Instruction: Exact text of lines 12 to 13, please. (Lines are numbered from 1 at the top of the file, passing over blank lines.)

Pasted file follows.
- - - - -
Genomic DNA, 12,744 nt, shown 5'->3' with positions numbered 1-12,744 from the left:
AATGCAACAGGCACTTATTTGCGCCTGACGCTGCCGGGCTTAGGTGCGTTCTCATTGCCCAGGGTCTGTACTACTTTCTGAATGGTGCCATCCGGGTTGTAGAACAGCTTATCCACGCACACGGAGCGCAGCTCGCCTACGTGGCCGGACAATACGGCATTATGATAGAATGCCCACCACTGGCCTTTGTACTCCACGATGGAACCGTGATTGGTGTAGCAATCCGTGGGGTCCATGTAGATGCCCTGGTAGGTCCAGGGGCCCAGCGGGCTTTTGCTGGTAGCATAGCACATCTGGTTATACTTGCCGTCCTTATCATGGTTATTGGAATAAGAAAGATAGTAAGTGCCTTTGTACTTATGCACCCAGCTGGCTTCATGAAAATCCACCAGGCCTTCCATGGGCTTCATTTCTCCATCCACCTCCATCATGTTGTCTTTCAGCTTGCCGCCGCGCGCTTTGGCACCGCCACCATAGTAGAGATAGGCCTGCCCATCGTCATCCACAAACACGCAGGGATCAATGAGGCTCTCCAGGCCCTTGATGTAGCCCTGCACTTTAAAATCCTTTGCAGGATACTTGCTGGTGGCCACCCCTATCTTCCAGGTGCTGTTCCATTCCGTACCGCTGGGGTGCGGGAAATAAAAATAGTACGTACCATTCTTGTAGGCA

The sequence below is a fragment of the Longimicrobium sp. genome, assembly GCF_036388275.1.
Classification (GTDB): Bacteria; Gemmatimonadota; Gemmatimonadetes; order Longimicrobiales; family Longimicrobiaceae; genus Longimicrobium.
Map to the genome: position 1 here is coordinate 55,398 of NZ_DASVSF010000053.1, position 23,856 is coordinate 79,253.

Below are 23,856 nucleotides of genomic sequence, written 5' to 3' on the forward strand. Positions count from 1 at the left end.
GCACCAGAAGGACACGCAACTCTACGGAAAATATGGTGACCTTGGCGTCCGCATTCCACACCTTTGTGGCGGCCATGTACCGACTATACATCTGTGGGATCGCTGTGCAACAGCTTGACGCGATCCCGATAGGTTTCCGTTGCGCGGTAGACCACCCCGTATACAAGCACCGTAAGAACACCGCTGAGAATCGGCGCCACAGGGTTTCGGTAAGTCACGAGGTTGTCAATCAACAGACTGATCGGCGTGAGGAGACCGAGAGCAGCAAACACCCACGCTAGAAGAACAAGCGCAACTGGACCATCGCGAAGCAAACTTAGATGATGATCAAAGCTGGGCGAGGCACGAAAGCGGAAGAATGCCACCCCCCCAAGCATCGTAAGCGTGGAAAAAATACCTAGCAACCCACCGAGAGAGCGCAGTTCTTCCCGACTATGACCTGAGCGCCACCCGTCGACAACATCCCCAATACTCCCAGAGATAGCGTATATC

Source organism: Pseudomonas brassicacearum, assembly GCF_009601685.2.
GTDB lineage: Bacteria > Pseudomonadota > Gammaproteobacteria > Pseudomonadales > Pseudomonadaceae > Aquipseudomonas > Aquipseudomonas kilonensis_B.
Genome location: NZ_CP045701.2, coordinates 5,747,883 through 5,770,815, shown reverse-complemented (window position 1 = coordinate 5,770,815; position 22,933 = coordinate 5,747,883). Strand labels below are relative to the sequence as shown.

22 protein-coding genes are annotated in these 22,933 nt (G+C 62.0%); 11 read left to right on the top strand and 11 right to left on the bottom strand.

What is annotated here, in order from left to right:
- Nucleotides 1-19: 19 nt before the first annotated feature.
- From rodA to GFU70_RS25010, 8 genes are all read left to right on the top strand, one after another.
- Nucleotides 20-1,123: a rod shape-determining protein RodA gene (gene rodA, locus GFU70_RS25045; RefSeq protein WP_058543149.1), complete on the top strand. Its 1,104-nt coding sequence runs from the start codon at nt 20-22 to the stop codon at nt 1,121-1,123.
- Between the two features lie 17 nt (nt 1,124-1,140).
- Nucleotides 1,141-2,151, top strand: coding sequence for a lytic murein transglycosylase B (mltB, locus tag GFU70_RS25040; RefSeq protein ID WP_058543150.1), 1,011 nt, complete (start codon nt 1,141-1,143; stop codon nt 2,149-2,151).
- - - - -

What is annotated here, in order from left to right:
- Nucleotides 1-19: 19 nt before the first annotated feature.